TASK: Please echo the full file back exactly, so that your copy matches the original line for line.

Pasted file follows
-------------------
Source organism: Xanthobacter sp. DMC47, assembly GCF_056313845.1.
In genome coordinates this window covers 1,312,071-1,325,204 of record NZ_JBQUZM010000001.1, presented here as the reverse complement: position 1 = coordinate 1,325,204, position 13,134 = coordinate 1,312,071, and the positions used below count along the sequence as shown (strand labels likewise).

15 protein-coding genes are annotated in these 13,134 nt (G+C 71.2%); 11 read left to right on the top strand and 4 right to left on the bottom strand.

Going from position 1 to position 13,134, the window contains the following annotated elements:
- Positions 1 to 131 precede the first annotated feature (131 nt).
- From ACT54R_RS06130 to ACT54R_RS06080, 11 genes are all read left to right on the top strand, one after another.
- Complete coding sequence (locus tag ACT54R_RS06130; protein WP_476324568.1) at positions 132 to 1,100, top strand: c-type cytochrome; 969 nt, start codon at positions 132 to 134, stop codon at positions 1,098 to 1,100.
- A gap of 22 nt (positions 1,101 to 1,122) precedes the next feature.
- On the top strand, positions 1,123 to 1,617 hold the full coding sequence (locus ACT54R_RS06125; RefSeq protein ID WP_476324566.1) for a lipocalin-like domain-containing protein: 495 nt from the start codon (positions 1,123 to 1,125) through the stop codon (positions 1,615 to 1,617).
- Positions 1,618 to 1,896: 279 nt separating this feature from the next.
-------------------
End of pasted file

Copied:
Source organism: Xanthobacter sp. DMC47, assembly GCF_056313845.1.
In genome coordinates this window covers 1,312,071-1,325,204 of record NZ_JBQUZM010000001.1, presented here as the reverse complement: position 1 = coordinate 1,325,204, position 13,134 = coordinate 1,312,071, and the positions used below count along the sequence as shown (strand labels likewise).

15 protein-coding genes are annotated in these 13,134 nt (G+C 71.2%); 11 read left to right on the top strand and 4 right to left on the bottom strand.

Going from position 1 to position 13,134, the window contains the following annotated elements:
- Positions 1 to 131 precede the first annotated feature (131 nt).
- From ACT54R_RS06130 to ACT54R_RS06080, 11 genes are all read left to right on the top strand, one after another.
- Complete coding sequence (locus tag ACT54R_RS06130; protein WP_476324568.1) at positions 132 to 1,100, top strand: c-type cytochrome; 969 nt, start codon at positions 132 to 134, stop codon at positions 1,098 to 1,100.
- A gap of 22 nt (positions 1,101 to 1,122) precedes the next feature.
- On the top strand, positions 1,123 to 1,617 hold the full coding sequence (locus ACT54R_RS06125; RefSeq protein ID WP_476324566.1) for a lipocalin-like domain-containing protein: 495 nt from the start codon (positions 1,123 to 1,125) through the stop codon (positions 1,615 to 1,617).
- Positions 1,618 to 1,896: 279 nt separating this feature from the next.